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"Double, double toil and trouble; Fire burn and caldron bubble."---William Shakespeare, MacBeth

The only justification for concurrency is if your program doesn't run fast enough. There are a few languages designed to make concurrency relatively effortless---at least, their particular flavor of concurrency, which might or might not fit your needs---but these are not yet the most popular programming languages. Python does what it can to make concurrency "Pythonic," but you must still work within the limitations of a language that wasn't designed around concurrency.

You can be thoroughly fluent in Python and know little to nothing about concurrency. Indeed, for this book I expect those exact credentials. This means, however, that diving into concurrency is a test of patience. You, a competent programmer, must suffer the indignity of being thrown back to "beginner" status, to learn new fundamental concepts (when, by this time, you thought you were an accomplished programmer).

I say all this to give you one last chance to rethink your strategy and consider whether there might be some other way to make your program run faster. There are many simpler approaches:

  • Faster hardware is probably much cheaper than programmer time.

  • Have you upgraded to the latest version of Python? That often produces speed improvements.

  • Use a profiler to discover your speed bottleneck, and see if you can change an algorithm. For example, sometimes the choice of data structure makes all the difference.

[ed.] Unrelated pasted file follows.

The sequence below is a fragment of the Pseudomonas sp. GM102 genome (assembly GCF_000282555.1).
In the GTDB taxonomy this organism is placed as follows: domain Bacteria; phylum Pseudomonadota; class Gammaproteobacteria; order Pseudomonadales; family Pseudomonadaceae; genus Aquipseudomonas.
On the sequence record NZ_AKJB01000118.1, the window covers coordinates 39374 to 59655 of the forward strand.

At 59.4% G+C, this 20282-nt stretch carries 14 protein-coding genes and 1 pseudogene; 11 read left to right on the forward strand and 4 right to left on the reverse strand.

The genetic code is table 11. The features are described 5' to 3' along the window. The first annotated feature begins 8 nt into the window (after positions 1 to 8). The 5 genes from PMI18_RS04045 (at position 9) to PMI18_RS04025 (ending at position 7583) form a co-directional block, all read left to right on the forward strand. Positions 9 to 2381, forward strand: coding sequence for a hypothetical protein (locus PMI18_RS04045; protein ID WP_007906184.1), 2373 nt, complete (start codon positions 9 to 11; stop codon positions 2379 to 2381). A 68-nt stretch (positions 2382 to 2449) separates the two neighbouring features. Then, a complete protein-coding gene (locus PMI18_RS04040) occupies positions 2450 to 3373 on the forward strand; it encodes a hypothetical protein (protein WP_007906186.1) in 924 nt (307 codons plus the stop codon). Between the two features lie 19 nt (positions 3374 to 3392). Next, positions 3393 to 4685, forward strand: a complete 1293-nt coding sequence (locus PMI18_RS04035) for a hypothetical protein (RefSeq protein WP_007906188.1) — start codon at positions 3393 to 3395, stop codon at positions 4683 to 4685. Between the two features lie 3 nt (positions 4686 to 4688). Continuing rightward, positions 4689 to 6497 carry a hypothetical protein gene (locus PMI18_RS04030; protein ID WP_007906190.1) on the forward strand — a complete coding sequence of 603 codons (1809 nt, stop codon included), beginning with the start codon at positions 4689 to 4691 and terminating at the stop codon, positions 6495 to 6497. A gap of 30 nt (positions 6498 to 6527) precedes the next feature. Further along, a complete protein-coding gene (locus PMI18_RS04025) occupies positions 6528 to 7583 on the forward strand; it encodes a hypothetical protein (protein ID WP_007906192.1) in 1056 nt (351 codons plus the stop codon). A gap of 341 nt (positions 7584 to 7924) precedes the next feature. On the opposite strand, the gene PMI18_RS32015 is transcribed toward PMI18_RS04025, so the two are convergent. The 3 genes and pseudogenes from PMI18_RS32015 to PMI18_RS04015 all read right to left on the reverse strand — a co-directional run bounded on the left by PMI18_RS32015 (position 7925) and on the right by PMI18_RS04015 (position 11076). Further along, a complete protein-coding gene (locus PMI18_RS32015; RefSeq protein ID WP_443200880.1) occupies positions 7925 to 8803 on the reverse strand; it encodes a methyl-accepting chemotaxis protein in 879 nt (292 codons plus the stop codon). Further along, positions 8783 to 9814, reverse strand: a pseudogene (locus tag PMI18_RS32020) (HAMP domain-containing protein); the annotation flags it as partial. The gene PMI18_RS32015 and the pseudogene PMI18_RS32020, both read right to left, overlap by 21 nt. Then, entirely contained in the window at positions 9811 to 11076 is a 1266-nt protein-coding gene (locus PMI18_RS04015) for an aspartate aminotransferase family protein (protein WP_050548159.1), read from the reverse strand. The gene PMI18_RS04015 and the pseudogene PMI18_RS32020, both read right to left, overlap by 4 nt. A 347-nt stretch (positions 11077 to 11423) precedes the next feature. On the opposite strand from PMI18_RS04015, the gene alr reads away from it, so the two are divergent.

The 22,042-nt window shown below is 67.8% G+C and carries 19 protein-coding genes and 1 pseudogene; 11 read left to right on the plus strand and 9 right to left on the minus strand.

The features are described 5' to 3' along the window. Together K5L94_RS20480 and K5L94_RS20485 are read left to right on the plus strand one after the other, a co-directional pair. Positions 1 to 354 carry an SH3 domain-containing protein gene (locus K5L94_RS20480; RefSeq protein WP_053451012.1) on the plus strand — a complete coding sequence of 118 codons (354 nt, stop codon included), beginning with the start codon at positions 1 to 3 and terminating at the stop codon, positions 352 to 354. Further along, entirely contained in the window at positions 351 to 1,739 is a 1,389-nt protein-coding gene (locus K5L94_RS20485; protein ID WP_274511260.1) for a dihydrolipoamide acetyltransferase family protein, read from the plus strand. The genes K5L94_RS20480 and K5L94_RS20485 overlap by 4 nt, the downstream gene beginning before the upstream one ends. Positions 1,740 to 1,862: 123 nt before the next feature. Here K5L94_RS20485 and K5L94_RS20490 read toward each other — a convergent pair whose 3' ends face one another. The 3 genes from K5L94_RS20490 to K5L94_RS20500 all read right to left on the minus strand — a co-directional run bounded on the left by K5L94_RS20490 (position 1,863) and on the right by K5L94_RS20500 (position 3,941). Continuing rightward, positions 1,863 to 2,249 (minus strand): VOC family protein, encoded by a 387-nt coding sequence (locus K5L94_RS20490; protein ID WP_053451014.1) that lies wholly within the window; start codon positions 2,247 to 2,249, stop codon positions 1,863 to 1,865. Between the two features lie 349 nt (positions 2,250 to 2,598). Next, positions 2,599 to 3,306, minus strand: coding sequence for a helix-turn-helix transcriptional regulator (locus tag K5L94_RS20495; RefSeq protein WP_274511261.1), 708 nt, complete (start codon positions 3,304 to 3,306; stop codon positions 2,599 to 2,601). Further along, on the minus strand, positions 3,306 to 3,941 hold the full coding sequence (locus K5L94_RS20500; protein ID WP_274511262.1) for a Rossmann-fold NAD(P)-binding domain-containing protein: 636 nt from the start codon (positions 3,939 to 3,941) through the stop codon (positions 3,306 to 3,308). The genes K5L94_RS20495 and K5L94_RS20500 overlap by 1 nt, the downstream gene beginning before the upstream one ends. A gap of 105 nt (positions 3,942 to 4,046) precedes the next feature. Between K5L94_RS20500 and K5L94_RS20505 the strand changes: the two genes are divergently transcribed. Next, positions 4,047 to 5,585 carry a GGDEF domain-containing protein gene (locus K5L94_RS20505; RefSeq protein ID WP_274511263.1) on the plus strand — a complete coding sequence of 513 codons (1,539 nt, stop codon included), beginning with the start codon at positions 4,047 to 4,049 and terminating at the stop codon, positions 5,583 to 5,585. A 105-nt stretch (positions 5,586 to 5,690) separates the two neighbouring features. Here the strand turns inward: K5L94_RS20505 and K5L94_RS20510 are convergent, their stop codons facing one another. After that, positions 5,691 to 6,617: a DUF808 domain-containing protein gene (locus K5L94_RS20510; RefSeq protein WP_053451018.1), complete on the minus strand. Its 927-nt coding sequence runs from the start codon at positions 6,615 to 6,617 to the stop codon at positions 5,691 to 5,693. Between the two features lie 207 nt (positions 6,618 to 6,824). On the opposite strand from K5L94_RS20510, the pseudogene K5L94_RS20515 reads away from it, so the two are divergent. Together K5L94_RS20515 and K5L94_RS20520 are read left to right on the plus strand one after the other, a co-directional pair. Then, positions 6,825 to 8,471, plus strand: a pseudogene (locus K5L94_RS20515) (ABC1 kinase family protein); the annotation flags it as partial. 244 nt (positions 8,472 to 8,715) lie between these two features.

• Try using Cython on functions with performance bottlenecks.

  • See if your program will run on PyPy.

  • If your bottlenecks are math-intensive, consider Numba.

  • Search the Internet for other performance approaches.

If you jump right to concurrency without exploring these other approaches first, you might still discover that your problem is dominated by one of these issues and you must use them anyway, after a complicated struggle with concurrency. You might also need to use them in addition to a concurrency approach.

What Does the Term Concurrency Mean?

As a non-concurrent programmer, you think in linear terms: A program runs from beginning to end, performing all its intermediate steps in sequence. This is the easiest way to think about programming.

Concurrency breaks a program into pieces, typically called tasks. As much as possible, these tasks run independently of each other, with the hope that the whole program runs faster.

That's concurrency in a nutshell: Independently-running tasks.

At this point your mind should be filled with questions:

  • How do I start a task?

  • How do I stop a task?

  • How do I get information into a task?

  • How do I get results from a task?

  • What mechanism drives the tasks?

  • How do tasks fail?

  • Can tasks communicate with each other?

  • What happens if two tasks try to use the same piece of storage?

These are not naive---they are precisely the questions you must ask to understand concurrency. There is no one answer to any of them. In fact, these questions distinguish the different concurrency strategies. In addition, each strategy produces a different set of rules governing how you write concurrent code. Different strategies also have domains of application where they shine, and other domains where they don't provide much benefit, or can even produce slower results.

The term "concurrency" is often defined inconsistently in the literature. One of the more common distinctions declares concurrency to be when all tasks are driven by a single processor, vs parallelism where tasks are distributed among multiple processors. There are (mostly historical) reasons for this difference, but in this book I relegate "the number of processors driving the tasks" as one of the many variables involved with the general problem of concurrency. Concurrency doesn't increase the number of CPU cycles you have available---it tries to use them better.